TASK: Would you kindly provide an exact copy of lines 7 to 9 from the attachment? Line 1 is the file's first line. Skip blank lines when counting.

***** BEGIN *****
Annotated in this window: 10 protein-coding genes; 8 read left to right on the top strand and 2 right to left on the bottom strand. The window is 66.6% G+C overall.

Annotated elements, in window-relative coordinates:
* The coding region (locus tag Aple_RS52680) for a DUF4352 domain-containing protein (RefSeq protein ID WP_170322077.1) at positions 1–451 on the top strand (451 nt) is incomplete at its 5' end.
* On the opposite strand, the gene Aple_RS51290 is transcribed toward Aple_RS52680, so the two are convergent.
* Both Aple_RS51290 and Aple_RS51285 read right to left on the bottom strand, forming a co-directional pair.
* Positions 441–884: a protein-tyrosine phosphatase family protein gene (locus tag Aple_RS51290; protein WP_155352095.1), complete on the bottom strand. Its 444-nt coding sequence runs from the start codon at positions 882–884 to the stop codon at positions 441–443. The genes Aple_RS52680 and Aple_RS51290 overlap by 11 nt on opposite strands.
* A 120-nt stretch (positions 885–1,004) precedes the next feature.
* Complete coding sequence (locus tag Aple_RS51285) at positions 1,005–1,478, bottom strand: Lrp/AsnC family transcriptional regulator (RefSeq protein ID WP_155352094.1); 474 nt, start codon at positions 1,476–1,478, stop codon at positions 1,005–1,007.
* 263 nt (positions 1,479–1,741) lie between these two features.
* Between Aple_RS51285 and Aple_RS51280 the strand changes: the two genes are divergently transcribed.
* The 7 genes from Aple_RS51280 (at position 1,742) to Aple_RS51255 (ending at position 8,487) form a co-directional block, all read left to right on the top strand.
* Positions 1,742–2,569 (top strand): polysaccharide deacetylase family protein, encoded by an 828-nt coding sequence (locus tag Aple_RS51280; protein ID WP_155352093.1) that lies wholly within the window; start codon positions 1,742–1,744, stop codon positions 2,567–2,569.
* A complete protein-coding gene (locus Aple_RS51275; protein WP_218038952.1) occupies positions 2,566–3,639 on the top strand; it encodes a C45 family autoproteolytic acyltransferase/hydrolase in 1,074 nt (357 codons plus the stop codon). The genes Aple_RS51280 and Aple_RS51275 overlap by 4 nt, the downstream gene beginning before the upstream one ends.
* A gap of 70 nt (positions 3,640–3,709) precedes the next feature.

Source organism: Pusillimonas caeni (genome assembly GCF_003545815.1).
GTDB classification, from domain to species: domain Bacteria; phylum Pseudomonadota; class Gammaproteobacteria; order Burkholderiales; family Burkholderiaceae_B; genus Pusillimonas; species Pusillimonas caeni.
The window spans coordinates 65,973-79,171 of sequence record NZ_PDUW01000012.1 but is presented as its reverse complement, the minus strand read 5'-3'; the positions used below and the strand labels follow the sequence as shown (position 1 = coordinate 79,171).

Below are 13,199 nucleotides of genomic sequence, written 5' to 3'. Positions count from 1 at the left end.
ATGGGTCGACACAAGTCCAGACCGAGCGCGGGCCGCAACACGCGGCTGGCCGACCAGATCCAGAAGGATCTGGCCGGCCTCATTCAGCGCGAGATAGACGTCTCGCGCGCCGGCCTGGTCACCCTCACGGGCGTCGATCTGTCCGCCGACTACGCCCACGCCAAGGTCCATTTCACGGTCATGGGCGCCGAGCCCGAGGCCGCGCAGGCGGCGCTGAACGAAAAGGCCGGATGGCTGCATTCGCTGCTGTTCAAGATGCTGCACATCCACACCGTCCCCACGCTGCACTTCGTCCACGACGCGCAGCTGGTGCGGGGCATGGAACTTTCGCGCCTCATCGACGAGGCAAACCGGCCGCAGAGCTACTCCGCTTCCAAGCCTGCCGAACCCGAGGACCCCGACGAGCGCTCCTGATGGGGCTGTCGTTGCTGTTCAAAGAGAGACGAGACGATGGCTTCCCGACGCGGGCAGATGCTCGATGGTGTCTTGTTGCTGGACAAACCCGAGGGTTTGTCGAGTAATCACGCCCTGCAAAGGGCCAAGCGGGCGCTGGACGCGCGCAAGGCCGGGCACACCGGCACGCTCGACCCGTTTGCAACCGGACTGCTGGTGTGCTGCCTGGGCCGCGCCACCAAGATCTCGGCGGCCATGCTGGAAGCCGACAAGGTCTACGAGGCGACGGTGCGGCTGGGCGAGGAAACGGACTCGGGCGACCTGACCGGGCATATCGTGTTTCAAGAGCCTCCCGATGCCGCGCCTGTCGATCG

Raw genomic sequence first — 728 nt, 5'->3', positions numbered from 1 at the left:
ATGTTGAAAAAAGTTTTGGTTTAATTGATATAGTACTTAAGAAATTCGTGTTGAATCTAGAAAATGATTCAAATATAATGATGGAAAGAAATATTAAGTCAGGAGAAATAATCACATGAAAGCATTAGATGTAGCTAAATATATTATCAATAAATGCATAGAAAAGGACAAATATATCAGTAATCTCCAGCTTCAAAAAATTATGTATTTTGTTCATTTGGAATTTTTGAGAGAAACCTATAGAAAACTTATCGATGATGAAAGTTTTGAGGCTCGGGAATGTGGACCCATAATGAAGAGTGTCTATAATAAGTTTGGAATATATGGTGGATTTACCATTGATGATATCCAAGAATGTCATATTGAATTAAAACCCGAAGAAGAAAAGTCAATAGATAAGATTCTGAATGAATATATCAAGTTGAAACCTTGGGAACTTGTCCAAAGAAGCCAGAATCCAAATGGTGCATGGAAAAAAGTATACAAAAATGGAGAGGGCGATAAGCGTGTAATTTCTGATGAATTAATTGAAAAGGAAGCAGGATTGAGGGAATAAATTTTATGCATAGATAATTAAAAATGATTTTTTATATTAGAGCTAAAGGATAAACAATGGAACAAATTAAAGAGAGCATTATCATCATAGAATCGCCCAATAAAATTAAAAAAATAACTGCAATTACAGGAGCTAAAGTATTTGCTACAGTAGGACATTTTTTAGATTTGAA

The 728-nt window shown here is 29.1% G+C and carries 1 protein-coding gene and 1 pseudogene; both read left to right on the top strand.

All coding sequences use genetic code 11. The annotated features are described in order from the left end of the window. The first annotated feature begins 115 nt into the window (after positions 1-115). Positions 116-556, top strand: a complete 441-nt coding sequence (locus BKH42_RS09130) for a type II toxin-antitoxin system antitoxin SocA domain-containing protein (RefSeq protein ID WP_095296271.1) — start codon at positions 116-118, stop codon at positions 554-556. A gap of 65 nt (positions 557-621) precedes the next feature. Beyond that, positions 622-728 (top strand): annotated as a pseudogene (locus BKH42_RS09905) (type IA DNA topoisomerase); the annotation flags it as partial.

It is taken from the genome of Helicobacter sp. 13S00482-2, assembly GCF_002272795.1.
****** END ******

* A 120-nt stretch (positions 885–1,004) precedes the next feature.
* Complete coding sequence (locus tag Aple_RS51285) at positions 1,005–1,478, bottom strand: Lrp/AsnC family transcriptional regulator (RefSeq protein ID WP_155352094.1); 474 nt, start codon at positions 1,476–1,478, stop codon at positions 1,005–1,007.
* 263 nt (positions 1,479–1,741) lie between these two features.